Gladden Home Care Watermark

Paying for Care

Home Care is the most economical and safest option for long-term care of your loved one!

According to an independent Genworth Cost of Care Survey conducted by CareScout®, the cost of long-term care among “facility-based” providers has steadily increased each year with Americans paying approximately $12,410 more per year in 2014 than they paid in 2010. That is a 4% increase annually over the past 4 years. This number is alarming when at least 70% of people over 65 will need long-term care services and support at some point in their lives.

In comparison, home care has only seen a 1.15% increase in rates over the past 5 years together! There literally was no increase seen for almost 3 years.

Paying for long-term care can still be very challenging however, due to the fact that any long-term care is private pay and an out-of-pocket expense. Studies prove that the cost continues to grow and your payment options are limited to your discretionary and non-discretionary funds available:

  • Long-Term Care Insurance or Annuities
  • Pensions
  • Social Security
  • Nest egg / savings / investments
  • Family assistance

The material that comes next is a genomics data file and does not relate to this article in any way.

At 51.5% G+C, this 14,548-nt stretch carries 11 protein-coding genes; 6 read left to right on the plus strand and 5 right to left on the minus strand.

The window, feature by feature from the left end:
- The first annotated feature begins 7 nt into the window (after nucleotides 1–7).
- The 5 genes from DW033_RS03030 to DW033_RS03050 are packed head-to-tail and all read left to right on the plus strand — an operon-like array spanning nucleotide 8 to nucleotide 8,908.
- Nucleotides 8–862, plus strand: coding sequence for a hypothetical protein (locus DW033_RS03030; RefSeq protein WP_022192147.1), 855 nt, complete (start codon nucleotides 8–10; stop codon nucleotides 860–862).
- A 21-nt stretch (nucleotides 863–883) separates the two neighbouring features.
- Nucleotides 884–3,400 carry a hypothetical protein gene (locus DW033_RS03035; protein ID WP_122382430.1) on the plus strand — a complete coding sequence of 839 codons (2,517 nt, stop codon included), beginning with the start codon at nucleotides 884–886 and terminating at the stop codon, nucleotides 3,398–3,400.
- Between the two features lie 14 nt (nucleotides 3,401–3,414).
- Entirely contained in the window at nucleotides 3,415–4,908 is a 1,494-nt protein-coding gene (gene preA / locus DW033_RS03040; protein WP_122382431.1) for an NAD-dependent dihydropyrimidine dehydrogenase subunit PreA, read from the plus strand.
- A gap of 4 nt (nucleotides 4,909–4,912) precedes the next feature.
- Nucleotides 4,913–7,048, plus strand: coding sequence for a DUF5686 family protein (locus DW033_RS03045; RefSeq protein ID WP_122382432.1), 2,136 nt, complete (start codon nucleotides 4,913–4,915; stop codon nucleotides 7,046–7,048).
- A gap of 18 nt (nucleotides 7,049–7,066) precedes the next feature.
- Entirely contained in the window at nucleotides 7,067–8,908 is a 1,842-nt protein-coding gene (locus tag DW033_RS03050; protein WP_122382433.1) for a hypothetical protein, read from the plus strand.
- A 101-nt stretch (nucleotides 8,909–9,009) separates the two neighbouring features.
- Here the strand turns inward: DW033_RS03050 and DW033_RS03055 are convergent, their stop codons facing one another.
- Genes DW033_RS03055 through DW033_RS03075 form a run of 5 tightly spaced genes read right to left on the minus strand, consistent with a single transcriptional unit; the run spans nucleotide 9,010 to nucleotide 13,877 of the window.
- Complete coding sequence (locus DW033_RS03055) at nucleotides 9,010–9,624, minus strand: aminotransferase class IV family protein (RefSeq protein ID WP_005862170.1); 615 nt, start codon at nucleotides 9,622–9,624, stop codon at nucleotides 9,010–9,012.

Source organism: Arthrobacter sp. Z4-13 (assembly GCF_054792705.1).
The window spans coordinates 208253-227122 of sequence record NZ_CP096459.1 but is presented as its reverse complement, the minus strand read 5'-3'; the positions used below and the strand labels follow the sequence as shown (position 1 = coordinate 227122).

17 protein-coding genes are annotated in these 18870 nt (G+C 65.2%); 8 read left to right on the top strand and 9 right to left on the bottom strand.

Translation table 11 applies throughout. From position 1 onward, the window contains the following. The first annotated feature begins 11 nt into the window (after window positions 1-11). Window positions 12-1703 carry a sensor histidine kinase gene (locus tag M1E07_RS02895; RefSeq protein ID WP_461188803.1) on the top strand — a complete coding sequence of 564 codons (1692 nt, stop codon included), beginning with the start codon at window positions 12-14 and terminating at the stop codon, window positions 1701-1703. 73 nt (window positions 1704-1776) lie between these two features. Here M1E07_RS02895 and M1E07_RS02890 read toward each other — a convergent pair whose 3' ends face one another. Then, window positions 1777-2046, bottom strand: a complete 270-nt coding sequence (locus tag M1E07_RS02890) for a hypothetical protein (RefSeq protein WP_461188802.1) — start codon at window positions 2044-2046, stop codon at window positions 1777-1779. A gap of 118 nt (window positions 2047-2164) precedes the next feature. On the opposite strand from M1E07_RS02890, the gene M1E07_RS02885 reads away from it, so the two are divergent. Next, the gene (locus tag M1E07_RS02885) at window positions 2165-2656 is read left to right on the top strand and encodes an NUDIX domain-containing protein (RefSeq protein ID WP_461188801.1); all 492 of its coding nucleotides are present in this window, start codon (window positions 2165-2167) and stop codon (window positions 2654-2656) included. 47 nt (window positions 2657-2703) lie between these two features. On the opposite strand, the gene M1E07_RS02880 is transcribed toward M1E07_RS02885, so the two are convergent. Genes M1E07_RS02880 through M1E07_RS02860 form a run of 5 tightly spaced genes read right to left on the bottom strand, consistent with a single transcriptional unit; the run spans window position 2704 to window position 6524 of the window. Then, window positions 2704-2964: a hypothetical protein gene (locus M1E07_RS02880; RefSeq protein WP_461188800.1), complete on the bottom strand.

With in-home care, you hold on to your assets longer and save money for when you most need it! You may only require assistance a few time per week at the beginning of service based on individual need. All industry comparisons and Cost Surveys are going to assume 24/7 care because you give up everything to live-in at a facility.

Too many people still believe that Medicare pays for long-term care in assisted living or nursing homes. This is not true! Medicare pays for only the short-term when a patient is under medical care, in the hospital or rehabilitation center, and for short-term physical/occupational therapy and home nursing.

Also, it is very difficult to qualify for Medicaid to help with these expenses. You must be indigent and fall below a low-income threshold to meet the requirements.

A recent Genworth study also projected the cost of long-term care in the Chicago area proving Home Care to be the most economical option when compared to Assisted Living Facilities and Nursing Homes. The information below outlines the approximate total cost of long term care needed at age 79 for a person currently 57, living in Illinois and the assumed length of service indicated by each option:

  • Home Care:  $192,461 (assumed length of 2.0 years)
  • Assisted Living Facility:  $374,215 (assumed length of 3.5 years)
  • Nursing Home:  $446,902 (assumed length of 3 years)
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